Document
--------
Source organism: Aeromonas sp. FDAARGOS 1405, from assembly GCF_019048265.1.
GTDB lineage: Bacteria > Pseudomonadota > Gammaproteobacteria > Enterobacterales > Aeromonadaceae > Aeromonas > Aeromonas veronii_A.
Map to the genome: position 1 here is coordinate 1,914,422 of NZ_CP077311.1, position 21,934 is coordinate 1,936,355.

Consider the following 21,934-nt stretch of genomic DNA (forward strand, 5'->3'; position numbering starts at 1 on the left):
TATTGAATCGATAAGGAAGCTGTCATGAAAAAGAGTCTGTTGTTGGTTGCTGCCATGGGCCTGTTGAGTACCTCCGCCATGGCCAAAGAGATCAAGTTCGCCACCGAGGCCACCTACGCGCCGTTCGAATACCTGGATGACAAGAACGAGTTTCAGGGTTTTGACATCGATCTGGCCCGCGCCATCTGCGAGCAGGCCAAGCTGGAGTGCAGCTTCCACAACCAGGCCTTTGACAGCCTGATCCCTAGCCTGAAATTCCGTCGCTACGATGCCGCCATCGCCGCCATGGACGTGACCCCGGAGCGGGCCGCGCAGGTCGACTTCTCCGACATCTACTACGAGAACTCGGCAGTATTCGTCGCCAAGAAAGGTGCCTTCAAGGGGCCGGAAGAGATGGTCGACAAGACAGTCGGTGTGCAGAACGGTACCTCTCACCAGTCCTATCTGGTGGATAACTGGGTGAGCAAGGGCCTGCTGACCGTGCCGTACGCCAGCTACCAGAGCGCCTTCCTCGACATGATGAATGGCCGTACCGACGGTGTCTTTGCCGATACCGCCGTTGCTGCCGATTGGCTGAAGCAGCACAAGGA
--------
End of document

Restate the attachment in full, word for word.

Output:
Source organism: Aeromonas sp. FDAARGOS 1405, from assembly GCF_019048265.1.
GTDB lineage: Bacteria > Pseudomonadota > Gammaproteobacteria > Enterobacterales > Aeromonadaceae > Aeromonas > Aeromonas veronii_A.
Map to the genome: position 1 here is coordinate 1,914,422 of NZ_CP077311.1, position 21,934 is coordinate 1,936,355.

Consider the following 21,934-nt stretch of genomic DNA (forward strand, 5'->3'; position numbering starts at 1 on the left):
TATTGAATCGATAAGGAAGCTGTCATGAAAAAGAGTCTGTTGTTGGTTGCTGCCATGGGCCTGTTGAGTACCTCCGCCATGGCCAAAGAGATCAAGTTCGCCACCGAGGCCACCTACGCGCCGTTCGAATACCTGGATGACAAGAACGAGTTTCAGGGTTTTGACATCGATCTGGCCCGCGCCATCTGCGAGCAGGCCAAGCTGGAGTGCAGCTTCCACAACCAGGCCTTTGACAGCCTGATCCCTAGCCTGAAATTCCGTCGCTACGATGCCGCCATCGCCGCCATGGACGTGACCCCGGAGCGGGCCGCGCAGGTCGACTTCTCCGACATCTACTACGAGAACTCGGCAGTATTCGTCGCCAAGAAAGGTGCCTTCAAGGGGCCGGAAGAGATGGTCGACAAGACAGTCGGTGTGCAGAACGGTACCTCTCACCAGTCCTATCTGGTGGATAACTGGGTGAGCAAGGGCCTGCTGACCGTGCCGTACGCCAGCTACCAGAGCGCCTTCCTCGACATGATGAATGGCCGTACCGACGGTGTCTTTGCCGATACCGCCGTTGCTGCCGATTGGCTGAAGCAGCACAAGGA